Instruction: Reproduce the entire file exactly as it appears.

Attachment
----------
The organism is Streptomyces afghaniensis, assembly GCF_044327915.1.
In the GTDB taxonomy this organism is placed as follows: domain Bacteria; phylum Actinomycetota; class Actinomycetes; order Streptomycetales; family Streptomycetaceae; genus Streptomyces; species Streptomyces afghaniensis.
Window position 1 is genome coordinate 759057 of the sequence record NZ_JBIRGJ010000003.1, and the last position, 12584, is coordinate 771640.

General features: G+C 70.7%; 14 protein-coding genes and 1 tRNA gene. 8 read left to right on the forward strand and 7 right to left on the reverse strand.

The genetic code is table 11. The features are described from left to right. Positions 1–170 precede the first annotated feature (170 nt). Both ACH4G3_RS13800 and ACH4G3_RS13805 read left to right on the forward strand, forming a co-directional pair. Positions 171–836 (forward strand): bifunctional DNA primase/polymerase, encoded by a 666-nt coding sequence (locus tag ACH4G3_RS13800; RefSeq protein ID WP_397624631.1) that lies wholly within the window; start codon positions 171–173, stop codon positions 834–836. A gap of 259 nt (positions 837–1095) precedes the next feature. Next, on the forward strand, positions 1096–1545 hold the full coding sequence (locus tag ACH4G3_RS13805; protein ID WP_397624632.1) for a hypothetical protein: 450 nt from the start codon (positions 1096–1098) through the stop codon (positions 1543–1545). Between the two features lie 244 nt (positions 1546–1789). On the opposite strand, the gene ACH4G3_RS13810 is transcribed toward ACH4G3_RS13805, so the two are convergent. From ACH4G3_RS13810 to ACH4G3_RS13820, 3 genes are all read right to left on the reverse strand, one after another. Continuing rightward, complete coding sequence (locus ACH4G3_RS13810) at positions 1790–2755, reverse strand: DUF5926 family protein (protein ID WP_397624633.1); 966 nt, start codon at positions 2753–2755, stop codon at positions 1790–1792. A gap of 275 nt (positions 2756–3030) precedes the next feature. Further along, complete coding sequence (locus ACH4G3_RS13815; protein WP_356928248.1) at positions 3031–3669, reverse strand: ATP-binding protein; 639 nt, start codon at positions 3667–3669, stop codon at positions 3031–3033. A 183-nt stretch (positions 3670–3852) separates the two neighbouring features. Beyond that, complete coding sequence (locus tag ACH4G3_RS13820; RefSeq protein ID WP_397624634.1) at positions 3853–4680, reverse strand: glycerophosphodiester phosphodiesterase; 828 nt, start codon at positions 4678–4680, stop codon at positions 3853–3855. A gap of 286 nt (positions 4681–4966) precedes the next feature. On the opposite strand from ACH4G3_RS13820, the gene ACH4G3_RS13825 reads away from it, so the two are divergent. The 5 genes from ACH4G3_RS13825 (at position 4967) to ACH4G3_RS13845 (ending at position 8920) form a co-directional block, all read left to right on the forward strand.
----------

The organism is Streptomyces afghaniensis, assembly GCF_044327915.1.
In the GTDB taxonomy this organism is placed as follows: domain Bacteria; phylum Actinomycetota; class Actinomycetes; order Streptomycetales; family Streptomycetaceae; genus Streptomyces; species Streptomyces afghaniensis.
Window position 1 is genome coordinate 759057 of the sequence record NZ_JBIRGJ010000003.1, and the last position, 12584, is coordinate 771640.

General features: G+C 70.7%; 14 protein-coding genes and 1 tRNA gene. 8 read left to right on the forward strand and 7 right to left on the reverse strand.

The genetic code is table 11. The features are described from left to right. Positions 1–170 precede the first annotated feature (170 nt). Both ACH4G3_RS13800 and ACH4G3_RS13805 read left to right on the forward strand, forming a co-directional pair. Positions 171–836 (forward strand): bifunctional DNA primase/polymerase, encoded by a 666-nt coding sequence (locus tag ACH4G3_RS13800; RefSeq protein ID WP_397624631.1) that lies wholly within the window; start codon positions 171–173, stop codon positions 834–836. A gap of 259 nt (positions 837–1095) precedes the next feature. Next, on the forward strand, positions 1096–1545 hold the full coding sequence (locus tag ACH4G3_RS13805; protein ID WP_397624632.1) for a hypothetical protein: 450 nt from the start codon (positions 1096–1098) through the stop codon (positions 1543–1545). Between the two features lie 244 nt (positions 1546–1789). On the opposite strand, the gene ACH4G3_RS13810 is transcribed toward ACH4G3_RS13805, so the two are convergent. From ACH4G3_RS13810 to ACH4G3_RS13820, 3 genes are all read right to left on the reverse strand, one after another. Continuing rightward, complete coding sequence (locus ACH4G3_RS13810) at positions 1790–2755, reverse strand: DUF5926 family protein (protein ID WP_397624633.1); 966 nt, start codon at positions 2753–2755, stop codon at positions 1790–1792. A gap of 275 nt (positions 2756–3030) precedes the next feature. Further along, complete coding sequence (locus ACH4G3_RS13815; protein WP_356928248.1) at positions 3031–3669, reverse strand: ATP-binding protein; 639 nt, start codon at positions 3667–3669, stop codon at positions 3031–3033. A 183-nt stretch (positions 3670–3852) separates the two neighbouring features. Beyond that, complete coding sequence (locus tag ACH4G3_RS13820; RefSeq protein ID WP_397624634.1) at positions 3853–4680, reverse strand: glycerophosphodiester phosphodiesterase; 828 nt, start codon at positions 4678–4680, stop codon at positions 3853–3855. A gap of 286 nt (positions 4681–4966) precedes the next feature. On the opposite strand from ACH4G3_RS13820, the gene ACH4G3_RS13825 reads away from it, so the two are divergent. The 5 genes from ACH4G3_RS13825 (at position 4967) to ACH4G3_RS13845 (ending at position 8920) form a co-directional block, all read left to right on the forward strand.